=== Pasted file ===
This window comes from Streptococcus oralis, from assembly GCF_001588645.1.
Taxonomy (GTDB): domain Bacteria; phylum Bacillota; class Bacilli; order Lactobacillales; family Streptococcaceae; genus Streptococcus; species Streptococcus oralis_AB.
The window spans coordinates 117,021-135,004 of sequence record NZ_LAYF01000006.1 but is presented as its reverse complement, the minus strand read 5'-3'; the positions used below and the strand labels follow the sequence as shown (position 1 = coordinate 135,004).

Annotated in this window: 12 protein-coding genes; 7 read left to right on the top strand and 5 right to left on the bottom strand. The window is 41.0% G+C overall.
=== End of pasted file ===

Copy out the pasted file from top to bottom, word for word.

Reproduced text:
This window comes from Streptococcus oralis, from assembly GCF_001588645.1.
Taxonomy (GTDB): domain Bacteria; phylum Bacillota; class Bacilli; order Lactobacillales; family Streptococcaceae; genus Streptococcus; species Streptococcus oralis_AB.
The window spans coordinates 117,021-135,004 of sequence record NZ_LAYF01000006.1 but is presented as its reverse complement, the minus strand read 5'-3'; the positions used below and the strand labels follow the sequence as shown (position 1 = coordinate 135,004).

Annotated in this window: 12 protein-coding genes; 7 read left to right on the top strand and 5 right to left on the bottom strand. The window is 41.0% G+C overall.